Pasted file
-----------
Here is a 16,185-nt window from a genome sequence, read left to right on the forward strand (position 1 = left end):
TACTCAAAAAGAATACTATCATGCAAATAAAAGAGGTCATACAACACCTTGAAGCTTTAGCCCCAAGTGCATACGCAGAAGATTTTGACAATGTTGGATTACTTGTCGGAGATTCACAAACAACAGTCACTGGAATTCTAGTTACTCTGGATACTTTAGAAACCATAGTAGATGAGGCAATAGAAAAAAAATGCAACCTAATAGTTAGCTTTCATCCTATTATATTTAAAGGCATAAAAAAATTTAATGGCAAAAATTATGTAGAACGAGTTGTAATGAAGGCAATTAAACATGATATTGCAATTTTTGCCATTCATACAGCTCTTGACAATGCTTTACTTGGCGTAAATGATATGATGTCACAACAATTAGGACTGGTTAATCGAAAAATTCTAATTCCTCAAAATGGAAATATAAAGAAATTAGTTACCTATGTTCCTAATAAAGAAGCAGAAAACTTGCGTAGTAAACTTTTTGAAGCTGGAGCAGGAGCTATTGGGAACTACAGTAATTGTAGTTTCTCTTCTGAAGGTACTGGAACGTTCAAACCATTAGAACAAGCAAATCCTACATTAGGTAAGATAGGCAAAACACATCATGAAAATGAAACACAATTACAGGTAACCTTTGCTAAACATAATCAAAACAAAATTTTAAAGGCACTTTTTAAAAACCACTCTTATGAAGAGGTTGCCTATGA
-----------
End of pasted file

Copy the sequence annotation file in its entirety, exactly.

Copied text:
Here is a 16,185-nt window from a genome sequence, read left to right on the forward strand (position 1 = left end):
TACTCAAAAAGAATACTATCATGCAAATAAAAGAGGTCATACAACACCTTGAAGCTTTAGCCCCAAGTGCATACGCAGAAGATTTTGACAATGTTGGATTACTTGTCGGAGATTCACAAACAACAGTCACTGGAATTCTAGTTACTCTGGATACTTTAGAAACCATAGTAGATGAGGCAATAGAAAAAAAATGCAACCTAATAGTTAGCTTTCATCCTATTATATTTAAAGGCATAAAAAAATTTAATGGCAAAAATTATGTAGAACGAGTTGTAATGAAGGCAATTAAACATGATATTGCAATTTTTGCCATTCATACAGCTCTTGACAATGCTTTACTTGGCGTAAATGATATGATGTCACAACAATTAGGACTGGTTAATCGAAAAATTCTAATTCCTCAAAATGGAAATATAAAGAAATTAGTTACCTATGTTCCTAATAAAGAAGCAGAAAACTTGCGTAGTAAACTTTTTGAAGCTGGAGCAGGAGCTATTGGGAACTACAGTAATTGTAGTTTCTCTTCTGAAGGTACTGGAACGTTCAAACCATTAGAACAAGCAAATCCTACATTAGGTAAGATAGGCAAAACACATCATGAAAATGAAACACAATTACAGGTAACCTTTGCTAAACATAATCAAAACAAAATTTTAAAGGCACTTTTTAAAAACCACTCTTATGAAGAGGTTGCCTATGA